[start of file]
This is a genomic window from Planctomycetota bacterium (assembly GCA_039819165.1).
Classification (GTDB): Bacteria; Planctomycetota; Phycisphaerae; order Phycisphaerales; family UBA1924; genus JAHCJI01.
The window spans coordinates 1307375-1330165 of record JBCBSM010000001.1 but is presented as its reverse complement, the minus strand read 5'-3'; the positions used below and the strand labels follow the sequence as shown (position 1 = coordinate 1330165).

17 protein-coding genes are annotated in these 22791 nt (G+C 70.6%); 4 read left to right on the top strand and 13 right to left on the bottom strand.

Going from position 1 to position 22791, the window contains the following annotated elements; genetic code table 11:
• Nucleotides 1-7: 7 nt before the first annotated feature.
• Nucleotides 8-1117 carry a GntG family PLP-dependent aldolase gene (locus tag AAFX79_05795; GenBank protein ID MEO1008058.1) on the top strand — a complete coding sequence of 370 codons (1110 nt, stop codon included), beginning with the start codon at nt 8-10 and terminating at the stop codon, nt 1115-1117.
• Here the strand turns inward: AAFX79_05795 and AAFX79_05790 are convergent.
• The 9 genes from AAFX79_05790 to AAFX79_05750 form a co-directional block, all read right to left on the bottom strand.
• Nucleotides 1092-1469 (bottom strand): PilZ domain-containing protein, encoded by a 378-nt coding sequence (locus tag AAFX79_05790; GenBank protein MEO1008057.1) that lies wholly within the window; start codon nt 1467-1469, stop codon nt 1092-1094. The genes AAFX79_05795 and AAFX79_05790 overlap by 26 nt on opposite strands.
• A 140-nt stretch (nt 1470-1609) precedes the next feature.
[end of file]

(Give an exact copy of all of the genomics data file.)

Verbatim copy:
This is a genomic window from Planctomycetota bacterium (assembly GCA_039819165.1).
Classification (GTDB): Bacteria; Planctomycetota; Phycisphaerae; order Phycisphaerales; family UBA1924; genus JAHCJI01.
The window spans coordinates 1307375-1330165 of record JBCBSM010000001.1 but is presented as its reverse complement, the minus strand read 5'-3'; the positions used below and the strand labels follow the sequence as shown (position 1 = coordinate 1330165).

17 protein-coding genes are annotated in these 22791 nt (G+C 70.6%); 4 read left to right on the top strand and 13 right to left on the bottom strand.

Going from position 1 to position 22791, the window contains the following annotated elements; genetic code table 11:
• Nucleotides 1-7: 7 nt before the first annotated feature.
• Nucleotides 8-1117 carry a GntG family PLP-dependent aldolase gene (locus tag AAFX79_05795; GenBank protein ID MEO1008058.1) on the top strand — a complete coding sequence of 370 codons (1110 nt, stop codon included), beginning with the start codon at nt 8-10 and terminating at the stop codon, nt 1115-1117.
• Here the strand turns inward: AAFX79_05795 and AAFX79_05790 are convergent.
• The 9 genes from AAFX79_05790 to AAFX79_05750 form a co-directional block, all read right to left on the bottom strand.
• Nucleotides 1092-1469 (bottom strand): PilZ domain-containing protein, encoded by a 378-nt coding sequence (locus tag AAFX79_05790; GenBank protein MEO1008057.1) that lies wholly within the window; start codon nt 1467-1469, stop codon nt 1092-1094. The genes AAFX79_05795 and AAFX79_05790 overlap by 26 nt on opposite strands.
• A 140-nt stretch (nt 1470-1609) precedes the next feature.